When I was in third grade my parents bought a house on Mill Street in the sleepy town of North Easton, Massachusetts. The previous owners were either master gardeners or had too much time on their hands. Every square inch of the tree-lined property grew with some sort of fruit-bearing or flowering plant. The long brick walkway burst with daffodils and tulips in the spring and the five-tiered garden flourished in a sunny spot right next to the raspberry bushes. Along one of these tiers, strawberries grew. Early summer promised sweet berries, picked and enjoyed as a snack while taking a break from a Wiffle Ball game.
Thinking back on it now, some of my favorite childhood memories sprouted while adventuring among the trees and plants of that property. The yard was sizable enough to get lost in and provided secret hiding spots. I could go to my favorite place – a weeping willow-sheltered, flat rock – and read a book in blissful peace away from my little brother and his friends. (I quite literally named the rock “Rachel’s Reading Nook” and made a map to mark the spot. I was REALLY into Anne of Green Gables at the time.)
Not too far from my Nook, a jungle flourished. An endless row of giant-leafed plants grew on red-tinged stalks. The leaves were about as big as my torso and looked like they belonged in the humid climate of the Amazon, not here in my New England yard.
I would sit among these plants, armed with a notebook and pen, writing the exploits of a new civilization of little people struggling to survive in a wild, pink-tree-trunk land (I was also into The Borrowers). That’s why I was completely caught off guard when my mother came down the back porch stairs with a kitchen knife and cut the pink stalks right from the ground. I was even more surprised to see these alien stalks show up in an after-dinner pie that smelled of strawberries. In my culinary experience, there was no way this celery-like vegetable could combine with my favorite fruit. Never one to turn down pie, I took an apprehensive bite. Upon realizing tart-yet-sweet strawberries balance seamlessly with what my mother called “rhubarb,” I was careful not to disturb any stalks while writing my stories and made sure to save some strawberries for pie.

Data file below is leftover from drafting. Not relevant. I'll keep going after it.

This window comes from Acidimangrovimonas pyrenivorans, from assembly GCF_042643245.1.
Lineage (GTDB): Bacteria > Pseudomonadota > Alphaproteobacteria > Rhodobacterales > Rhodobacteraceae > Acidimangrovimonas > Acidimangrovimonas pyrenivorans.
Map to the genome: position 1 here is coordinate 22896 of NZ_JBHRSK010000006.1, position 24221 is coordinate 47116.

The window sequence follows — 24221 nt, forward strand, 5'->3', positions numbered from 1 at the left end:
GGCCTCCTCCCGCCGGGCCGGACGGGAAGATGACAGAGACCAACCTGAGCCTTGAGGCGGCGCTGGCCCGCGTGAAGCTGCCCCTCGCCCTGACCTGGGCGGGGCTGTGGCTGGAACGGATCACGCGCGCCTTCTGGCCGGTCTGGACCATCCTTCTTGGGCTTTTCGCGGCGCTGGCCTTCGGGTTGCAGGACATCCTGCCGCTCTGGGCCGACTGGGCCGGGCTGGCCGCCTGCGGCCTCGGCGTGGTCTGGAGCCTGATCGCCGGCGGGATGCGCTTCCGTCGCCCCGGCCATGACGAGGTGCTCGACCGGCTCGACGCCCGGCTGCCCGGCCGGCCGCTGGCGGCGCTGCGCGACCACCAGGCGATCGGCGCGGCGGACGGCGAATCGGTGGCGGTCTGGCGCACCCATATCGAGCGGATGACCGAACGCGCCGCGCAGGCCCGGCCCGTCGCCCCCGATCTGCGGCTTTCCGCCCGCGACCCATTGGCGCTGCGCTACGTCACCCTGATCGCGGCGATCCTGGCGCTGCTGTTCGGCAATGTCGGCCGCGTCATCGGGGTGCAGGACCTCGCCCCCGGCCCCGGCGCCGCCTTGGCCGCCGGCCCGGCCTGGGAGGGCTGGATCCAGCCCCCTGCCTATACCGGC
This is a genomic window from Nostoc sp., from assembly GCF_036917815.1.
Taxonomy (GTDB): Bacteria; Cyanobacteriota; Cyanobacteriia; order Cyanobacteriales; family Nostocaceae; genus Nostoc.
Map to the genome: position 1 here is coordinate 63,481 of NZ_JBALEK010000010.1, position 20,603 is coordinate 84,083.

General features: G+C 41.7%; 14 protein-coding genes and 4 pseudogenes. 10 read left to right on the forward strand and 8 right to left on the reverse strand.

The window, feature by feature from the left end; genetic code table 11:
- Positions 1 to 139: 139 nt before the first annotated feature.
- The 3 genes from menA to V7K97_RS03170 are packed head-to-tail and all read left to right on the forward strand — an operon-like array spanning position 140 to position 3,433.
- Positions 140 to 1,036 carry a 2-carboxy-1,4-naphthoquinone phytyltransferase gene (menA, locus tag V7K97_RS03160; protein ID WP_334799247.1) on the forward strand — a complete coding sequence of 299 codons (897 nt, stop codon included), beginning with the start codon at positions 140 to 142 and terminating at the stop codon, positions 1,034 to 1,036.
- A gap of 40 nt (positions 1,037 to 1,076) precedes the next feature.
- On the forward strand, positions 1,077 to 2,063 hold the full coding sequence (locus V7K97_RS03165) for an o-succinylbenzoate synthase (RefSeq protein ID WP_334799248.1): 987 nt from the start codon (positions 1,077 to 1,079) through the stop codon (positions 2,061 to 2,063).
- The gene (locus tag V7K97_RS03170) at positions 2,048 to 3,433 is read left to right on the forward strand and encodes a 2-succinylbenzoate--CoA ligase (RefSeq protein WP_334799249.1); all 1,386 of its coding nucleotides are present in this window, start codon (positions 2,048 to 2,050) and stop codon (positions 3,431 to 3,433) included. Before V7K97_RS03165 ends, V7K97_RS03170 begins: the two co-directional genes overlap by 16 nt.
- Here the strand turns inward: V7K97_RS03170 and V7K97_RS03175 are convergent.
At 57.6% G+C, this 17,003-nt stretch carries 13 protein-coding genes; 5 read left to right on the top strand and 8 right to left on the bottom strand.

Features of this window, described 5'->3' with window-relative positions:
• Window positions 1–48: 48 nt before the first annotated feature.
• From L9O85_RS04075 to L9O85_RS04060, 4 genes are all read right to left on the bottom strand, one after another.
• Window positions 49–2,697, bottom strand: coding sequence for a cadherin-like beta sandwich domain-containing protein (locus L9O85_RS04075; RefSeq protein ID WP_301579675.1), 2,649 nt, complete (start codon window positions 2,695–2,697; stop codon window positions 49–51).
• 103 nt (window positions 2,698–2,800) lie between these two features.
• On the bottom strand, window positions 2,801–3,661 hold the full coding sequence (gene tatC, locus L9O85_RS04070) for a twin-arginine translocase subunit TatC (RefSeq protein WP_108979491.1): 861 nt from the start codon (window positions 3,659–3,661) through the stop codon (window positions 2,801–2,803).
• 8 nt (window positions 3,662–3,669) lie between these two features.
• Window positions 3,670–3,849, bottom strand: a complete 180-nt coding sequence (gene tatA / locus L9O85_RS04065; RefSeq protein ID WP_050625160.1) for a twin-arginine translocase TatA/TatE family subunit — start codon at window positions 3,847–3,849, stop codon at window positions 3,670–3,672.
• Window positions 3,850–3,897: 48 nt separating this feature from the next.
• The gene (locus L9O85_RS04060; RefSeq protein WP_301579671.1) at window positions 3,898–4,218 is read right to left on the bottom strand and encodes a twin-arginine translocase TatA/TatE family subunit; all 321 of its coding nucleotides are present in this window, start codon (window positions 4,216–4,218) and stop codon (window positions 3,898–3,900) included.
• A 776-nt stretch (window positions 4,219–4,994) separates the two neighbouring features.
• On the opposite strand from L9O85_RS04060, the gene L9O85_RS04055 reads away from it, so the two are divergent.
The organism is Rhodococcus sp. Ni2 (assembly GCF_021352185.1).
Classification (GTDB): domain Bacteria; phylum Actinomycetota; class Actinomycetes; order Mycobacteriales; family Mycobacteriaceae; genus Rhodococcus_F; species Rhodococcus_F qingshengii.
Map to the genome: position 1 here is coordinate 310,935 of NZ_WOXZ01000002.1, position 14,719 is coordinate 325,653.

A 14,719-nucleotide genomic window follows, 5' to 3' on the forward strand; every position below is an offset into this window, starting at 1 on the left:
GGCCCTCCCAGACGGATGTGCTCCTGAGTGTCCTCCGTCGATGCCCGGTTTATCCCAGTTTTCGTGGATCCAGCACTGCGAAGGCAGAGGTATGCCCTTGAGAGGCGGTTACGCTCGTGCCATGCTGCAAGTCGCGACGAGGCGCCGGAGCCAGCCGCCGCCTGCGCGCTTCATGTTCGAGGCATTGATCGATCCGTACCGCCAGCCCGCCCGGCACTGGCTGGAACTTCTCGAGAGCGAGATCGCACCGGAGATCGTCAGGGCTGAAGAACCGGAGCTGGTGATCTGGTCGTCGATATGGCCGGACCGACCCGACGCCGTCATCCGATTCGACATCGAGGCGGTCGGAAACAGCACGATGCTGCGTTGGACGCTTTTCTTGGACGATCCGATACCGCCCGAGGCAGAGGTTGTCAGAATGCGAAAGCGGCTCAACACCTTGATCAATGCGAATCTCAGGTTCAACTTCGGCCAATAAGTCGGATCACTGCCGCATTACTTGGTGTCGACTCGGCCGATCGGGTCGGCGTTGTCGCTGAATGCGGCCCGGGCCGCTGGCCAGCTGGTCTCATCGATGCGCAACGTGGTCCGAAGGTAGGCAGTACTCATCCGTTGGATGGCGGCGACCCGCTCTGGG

Strawberry Rhubarb Crumble
1 1/2 cup whole wheat flour
1 teaspoon baking powder
3 tablespoons sugar
2 tablespoons Sugar in the Raw
1/4 teaspoon cinnamon
4 ounces (1 stick) unsalted butter, melted
2 cups rhubarb, chopped into 1-inch pieces